A clinical trial to evaluate the safety and effectiveness of hydroxychloroquine, an antimalarial drug, for the treatment of adults hospitalized with COVID-19 has begun in the United States, according to a release of the National Institutes of Health (NIH) on Thursday.
The first participants have enrolled in the trial at Vanderbilt University Medical Center, Tennessee, reported Xinhua news agency.
The blinded, placebo-controlled randomized clinical trial aims to enroll more than 500 adults who are currently hospitalized with COVID-19 or in an emergency department with anticipated hospitalization.
All participants in the study will continue to receive clinical care as indicated for their condition. Those randomized to the experimental intervention will also receive hydroxychloroquine, according to the NIH.
"Effective therapies for COVID-19 are urgently needed," said James Kiley, director of the Division of Lung Diseases of the National Heart, Lung, and Blood Institute, part of the NIH.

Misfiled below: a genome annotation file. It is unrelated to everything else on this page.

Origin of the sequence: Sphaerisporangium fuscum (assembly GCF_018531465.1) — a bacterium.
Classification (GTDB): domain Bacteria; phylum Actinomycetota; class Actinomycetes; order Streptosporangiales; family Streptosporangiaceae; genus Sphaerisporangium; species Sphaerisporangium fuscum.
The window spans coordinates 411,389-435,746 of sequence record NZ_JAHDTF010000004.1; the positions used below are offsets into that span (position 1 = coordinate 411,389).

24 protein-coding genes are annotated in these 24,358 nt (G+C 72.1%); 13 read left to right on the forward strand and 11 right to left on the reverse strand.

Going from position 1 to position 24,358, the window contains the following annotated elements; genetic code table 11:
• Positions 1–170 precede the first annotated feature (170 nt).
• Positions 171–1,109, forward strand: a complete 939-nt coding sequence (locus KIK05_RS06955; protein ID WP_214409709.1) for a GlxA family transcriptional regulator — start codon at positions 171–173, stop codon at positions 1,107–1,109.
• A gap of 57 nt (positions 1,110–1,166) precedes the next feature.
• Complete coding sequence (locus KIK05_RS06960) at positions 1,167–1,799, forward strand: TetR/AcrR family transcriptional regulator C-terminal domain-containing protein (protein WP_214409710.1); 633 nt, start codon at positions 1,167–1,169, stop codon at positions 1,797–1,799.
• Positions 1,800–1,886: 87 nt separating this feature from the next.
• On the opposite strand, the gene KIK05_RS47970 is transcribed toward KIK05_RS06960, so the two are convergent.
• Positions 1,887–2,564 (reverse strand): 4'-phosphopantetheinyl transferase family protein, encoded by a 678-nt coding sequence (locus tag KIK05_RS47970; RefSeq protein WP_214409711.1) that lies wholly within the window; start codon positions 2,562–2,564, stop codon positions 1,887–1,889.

"Hydroxychloroquine has showed promise in a lab setting against SARS-CoV-2, the virus that causes COVID-19 and preliminary reports suggest potential efficacy in small studies with patients. However, we really need clinical trial data to determine whether hydroxychloroquine is effective and safe in treating COVID-19," he said.
While COVID-19 usually presents as an acute respiratory infectious illness, it can damage multiple organ systems, including heart, lung, and blood.
Currently, no therapies have been demonstrated to prevent the progression of COVID-19 to severe illness, but several medicines available in the United States have been proposed as potential therapies, said the NIH.
Hydroxychloroquine is used to treat malaria and rheumatoid conditions such as arthritis. In various studies, the drug has demonstrated antiviral activity, an ability to modify the activity of the immune system, said the NIH.
The drug has an established safety profile at appropriate doses, leading to the hypothesis that it may also be useful in the treatment of COVID-19, according to the NIH.
This news has been published via Syndicate feed. Only the headline has been changed.
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